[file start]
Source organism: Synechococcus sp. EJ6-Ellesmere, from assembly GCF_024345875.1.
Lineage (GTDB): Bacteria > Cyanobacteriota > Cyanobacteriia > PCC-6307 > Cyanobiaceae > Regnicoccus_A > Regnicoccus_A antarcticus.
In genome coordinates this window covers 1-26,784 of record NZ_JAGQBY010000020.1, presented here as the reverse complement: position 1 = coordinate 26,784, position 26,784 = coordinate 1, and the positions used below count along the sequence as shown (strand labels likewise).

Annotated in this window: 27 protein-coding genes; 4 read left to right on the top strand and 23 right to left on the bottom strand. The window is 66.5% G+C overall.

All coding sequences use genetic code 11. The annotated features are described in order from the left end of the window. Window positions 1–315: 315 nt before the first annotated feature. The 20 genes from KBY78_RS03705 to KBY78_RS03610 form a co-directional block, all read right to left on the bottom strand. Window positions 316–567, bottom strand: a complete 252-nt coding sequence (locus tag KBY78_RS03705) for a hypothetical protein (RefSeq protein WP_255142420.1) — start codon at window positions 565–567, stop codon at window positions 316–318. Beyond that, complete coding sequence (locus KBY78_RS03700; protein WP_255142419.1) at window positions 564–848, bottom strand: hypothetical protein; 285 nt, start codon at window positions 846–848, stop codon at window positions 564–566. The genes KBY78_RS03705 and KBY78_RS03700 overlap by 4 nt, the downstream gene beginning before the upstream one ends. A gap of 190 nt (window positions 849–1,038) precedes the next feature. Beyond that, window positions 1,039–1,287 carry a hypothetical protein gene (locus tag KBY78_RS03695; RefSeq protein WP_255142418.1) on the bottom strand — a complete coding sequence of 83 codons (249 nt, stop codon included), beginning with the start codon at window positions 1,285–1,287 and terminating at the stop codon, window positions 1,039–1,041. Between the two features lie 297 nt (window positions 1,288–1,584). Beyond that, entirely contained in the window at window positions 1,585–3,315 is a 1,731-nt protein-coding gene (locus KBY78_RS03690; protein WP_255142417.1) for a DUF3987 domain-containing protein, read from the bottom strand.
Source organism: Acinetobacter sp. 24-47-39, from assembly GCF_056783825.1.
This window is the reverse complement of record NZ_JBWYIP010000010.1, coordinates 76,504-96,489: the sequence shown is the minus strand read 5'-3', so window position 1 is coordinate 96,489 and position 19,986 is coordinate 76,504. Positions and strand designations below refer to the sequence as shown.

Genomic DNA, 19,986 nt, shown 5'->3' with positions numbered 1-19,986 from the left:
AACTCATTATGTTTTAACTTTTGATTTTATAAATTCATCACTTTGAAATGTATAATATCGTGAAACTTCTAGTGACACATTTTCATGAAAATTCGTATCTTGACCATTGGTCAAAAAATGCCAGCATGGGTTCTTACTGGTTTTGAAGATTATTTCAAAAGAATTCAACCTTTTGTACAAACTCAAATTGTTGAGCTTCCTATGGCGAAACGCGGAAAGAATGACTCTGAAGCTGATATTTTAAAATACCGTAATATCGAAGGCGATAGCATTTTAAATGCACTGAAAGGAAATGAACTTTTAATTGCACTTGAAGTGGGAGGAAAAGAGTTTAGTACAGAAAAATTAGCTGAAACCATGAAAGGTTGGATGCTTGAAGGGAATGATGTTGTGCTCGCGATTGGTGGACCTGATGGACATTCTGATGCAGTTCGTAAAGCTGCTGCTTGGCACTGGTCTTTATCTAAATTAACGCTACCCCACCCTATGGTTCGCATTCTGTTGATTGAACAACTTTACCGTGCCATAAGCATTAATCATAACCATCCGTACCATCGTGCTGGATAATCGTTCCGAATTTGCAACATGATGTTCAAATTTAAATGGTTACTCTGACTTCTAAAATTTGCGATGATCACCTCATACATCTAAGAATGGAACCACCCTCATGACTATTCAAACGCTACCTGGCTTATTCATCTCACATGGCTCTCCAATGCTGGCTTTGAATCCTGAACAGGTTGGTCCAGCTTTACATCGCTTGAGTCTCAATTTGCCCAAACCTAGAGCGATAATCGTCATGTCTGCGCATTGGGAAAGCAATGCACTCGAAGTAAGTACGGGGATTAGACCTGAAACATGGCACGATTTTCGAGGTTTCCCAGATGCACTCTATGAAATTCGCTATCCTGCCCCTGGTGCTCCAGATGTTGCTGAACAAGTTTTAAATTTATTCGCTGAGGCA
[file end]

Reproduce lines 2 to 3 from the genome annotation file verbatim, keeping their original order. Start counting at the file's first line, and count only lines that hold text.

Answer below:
Lineage (GTDB): Bacteria > Cyanobacteriota > Cyanobacteriia > PCC-6307 > Cyanobiaceae > Regnicoccus_A > Regnicoccus_A antarcticus.
In genome coordinates this window covers 1-26,784 of record NZ_JAGQBY010000020.1, presented here as the reverse complement: position 1 = coordinate 26,784, position 26,784 = coordinate 1, and the positions used below count along the sequence as shown (strand labels likewise).